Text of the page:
Report: 85% of Baby Boomers plan to work into their 70s (and even 80s)

There’s no doubt about it: many Baby Boomers simply aren’t ready to retire. Either they don’t have enough money saved up yet, or they simply aren’t ready to leave the working world behind.

Deloitte Insights took a look at what this means for the workforce, which will now absorb five generations of workers. Some organizations will be more prepared than others for people working well past retirement age. Deloitte examined who our oldest workers are, what they need, what drives them, as well as how employers can create jobs that utilize the valuable set of skills they bring to the workplace.

“The current volume and rapid increase of people remaining well past traditional retirement age is unprecedented,” according to the report. By 2024, 1 in 4 U.S. workers will be 55 or older, a major increase in mature workers.

Eight-five percent of the Baby Boomer population plans to work until their 70s and even 80s, according to the U.S. Senate’s 2017 Special Committee on Aging report, “America’s Aging Workforce.”

While finances are a very real concern for Boomers, there are many older workers creating second careers, or working bridge jobs, simply because they value working and staying connected to the wider world. In a Deloitte survey of 5,000 U.S. workers ages 55-64, “making an impact” scored higher than money in the category of what motivated them to work hard at their job, with 52% choosing “making an impact, and 42% choosing “monetary rewards.” An additional 42% chose “having a flexible work schedule.”

Pushing past negatives

There are negative misconceptions around older workers that must be dealt with. One persistent idea is that Boomers are standing in the way of younger talent moving up in an organization. In Deloitte’s 2018 Global Human Capital Trends report,  15 percent of respondents believed that older employees were “an impediment to rising talent.”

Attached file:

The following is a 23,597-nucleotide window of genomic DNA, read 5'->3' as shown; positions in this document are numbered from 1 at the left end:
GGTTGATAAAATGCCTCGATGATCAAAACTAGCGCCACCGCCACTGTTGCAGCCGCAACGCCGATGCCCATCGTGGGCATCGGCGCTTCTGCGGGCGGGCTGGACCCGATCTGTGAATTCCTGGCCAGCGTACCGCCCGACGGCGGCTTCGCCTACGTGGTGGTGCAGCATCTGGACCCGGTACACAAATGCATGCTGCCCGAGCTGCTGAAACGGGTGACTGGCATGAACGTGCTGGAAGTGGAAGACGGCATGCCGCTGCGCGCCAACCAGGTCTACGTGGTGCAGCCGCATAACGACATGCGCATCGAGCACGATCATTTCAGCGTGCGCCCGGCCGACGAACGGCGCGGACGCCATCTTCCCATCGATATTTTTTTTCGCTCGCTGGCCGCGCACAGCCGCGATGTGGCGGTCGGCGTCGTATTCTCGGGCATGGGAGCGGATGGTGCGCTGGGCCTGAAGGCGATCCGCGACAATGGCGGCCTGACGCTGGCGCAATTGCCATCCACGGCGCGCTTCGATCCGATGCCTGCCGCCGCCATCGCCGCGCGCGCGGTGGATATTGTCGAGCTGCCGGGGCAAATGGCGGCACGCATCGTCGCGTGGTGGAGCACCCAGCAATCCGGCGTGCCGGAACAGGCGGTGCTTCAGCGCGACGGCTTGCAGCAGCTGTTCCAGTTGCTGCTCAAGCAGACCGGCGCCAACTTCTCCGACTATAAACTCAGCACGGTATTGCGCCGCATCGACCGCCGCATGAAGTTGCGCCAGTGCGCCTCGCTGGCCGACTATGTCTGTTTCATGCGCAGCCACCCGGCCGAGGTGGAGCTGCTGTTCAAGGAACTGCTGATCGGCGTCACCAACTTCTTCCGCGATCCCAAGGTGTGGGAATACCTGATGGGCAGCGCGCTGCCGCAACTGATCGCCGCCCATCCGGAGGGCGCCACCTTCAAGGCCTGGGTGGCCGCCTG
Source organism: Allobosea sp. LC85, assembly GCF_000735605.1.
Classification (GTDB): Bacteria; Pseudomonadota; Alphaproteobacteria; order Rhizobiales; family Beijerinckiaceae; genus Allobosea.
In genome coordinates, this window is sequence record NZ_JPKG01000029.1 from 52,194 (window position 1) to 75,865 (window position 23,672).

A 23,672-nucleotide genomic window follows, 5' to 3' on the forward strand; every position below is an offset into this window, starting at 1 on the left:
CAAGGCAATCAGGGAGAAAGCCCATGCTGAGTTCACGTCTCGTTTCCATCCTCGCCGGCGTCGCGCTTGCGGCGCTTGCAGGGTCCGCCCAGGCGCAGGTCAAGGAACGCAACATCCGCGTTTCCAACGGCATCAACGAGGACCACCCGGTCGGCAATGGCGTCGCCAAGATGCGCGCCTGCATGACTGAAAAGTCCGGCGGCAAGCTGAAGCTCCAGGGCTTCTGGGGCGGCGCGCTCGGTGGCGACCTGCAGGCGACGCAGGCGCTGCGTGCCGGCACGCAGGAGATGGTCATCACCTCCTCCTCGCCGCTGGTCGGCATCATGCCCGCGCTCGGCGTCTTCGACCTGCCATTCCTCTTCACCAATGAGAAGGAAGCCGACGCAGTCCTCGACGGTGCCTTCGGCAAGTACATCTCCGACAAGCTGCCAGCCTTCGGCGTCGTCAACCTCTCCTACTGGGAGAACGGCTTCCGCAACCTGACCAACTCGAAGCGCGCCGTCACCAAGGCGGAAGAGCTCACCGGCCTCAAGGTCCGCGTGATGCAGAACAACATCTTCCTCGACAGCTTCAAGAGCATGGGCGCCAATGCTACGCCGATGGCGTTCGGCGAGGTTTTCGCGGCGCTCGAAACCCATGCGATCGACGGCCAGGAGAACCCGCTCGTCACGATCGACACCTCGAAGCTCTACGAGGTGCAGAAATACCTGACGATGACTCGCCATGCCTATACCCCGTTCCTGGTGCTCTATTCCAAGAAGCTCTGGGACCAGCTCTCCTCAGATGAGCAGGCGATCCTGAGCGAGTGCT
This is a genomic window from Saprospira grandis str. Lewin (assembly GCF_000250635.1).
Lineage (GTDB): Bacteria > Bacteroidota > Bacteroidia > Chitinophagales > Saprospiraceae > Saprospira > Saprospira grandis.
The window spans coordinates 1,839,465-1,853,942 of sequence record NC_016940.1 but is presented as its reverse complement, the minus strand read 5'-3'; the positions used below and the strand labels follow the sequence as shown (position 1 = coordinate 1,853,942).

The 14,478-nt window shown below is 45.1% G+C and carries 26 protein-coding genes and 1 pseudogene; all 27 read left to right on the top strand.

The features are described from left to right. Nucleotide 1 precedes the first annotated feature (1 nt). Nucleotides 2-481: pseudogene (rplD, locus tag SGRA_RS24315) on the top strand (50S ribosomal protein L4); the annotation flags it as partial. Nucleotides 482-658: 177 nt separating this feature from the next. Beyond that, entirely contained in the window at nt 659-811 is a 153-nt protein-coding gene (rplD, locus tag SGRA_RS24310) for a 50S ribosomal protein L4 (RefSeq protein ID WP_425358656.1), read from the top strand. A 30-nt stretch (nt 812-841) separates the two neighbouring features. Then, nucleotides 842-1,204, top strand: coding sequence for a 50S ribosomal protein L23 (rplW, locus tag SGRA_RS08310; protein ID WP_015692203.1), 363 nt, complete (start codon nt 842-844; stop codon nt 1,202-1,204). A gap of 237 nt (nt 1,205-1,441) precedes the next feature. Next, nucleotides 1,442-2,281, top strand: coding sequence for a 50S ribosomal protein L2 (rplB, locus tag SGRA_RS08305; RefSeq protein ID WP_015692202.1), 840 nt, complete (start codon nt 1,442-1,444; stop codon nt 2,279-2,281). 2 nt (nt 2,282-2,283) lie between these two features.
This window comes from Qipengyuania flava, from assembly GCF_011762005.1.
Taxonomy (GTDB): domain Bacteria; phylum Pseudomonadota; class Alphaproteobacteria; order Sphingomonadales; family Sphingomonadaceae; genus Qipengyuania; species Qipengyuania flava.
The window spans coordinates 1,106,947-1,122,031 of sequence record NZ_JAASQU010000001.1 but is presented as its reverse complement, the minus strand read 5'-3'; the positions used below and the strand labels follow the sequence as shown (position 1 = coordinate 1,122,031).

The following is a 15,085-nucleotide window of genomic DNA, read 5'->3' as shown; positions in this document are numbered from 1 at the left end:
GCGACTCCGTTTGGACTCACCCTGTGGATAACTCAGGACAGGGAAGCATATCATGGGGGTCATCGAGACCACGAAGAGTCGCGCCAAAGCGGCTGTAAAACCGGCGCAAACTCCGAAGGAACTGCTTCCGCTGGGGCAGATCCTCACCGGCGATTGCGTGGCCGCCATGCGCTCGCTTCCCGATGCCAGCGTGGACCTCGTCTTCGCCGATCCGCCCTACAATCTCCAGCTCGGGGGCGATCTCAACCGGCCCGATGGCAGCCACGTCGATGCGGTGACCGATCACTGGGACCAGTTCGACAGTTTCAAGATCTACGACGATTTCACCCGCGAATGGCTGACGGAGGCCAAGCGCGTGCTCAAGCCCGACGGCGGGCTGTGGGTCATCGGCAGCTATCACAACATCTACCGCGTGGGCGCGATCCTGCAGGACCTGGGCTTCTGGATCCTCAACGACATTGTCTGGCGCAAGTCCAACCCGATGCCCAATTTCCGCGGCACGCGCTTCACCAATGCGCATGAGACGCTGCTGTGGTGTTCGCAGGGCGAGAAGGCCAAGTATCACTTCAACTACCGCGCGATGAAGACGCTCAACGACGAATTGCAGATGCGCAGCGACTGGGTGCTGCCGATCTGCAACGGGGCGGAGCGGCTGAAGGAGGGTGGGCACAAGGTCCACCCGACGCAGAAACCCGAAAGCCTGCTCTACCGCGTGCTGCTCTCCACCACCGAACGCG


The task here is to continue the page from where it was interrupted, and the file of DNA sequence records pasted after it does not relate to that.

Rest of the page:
However, focusing on older workers’ very real, positive attributes can cancel out the negative messages.

Older workers tend to be more engaged, and engagement has been shown to increase with age. This makes them more valuable than Millennials in that category, who tend to have low engagement levels. Their long work experience means that their work product is generally better than their younger counterparts’. They also have better social skills and good “organizational citizenship”: showing up to work on time, listening, displaying a positive attitude, etc.

Deloitte described six “personas” that make up the over-60 workplace, based on their primary motive for working.

  • Bridge worker (25-30%): Part-time with a new employer. The bridge worker’s motivation is usually financial. This group represents the largest percentage of older workers.
  • Alumni worker (20%): Someone who comes out of retirement, or comes back to the company part-time as a mentor. This type of worker may need flexible hours, but still wants to do meaningful work.
  • Tenured worker (15-20%): Also called phased retirement, this worker often wants to leave something behind at their organization, and pass down knowledge to others, and retire at their own pace.
  • Gig worker (5-7%): Gig workers are most often motivated by flexibility and find jobs through freelancing platforms.
  • Encore worker (9-12%): Doing volunteer work or civic service as a second career, the work is the reward in itself.
  • Self-employment (9-12%): The self-employed are often either continuing an existing business, or chasing the dream of making something from nothing and the satisfaction of owning something.

For these workers and others like them, Deloitte suggests that employers use mature workers as mentors for younger workers, design phased retirement plans to allow workers to retire flexibly and intentionally, and find a way to re-skill older workers, like the apprenticeship model.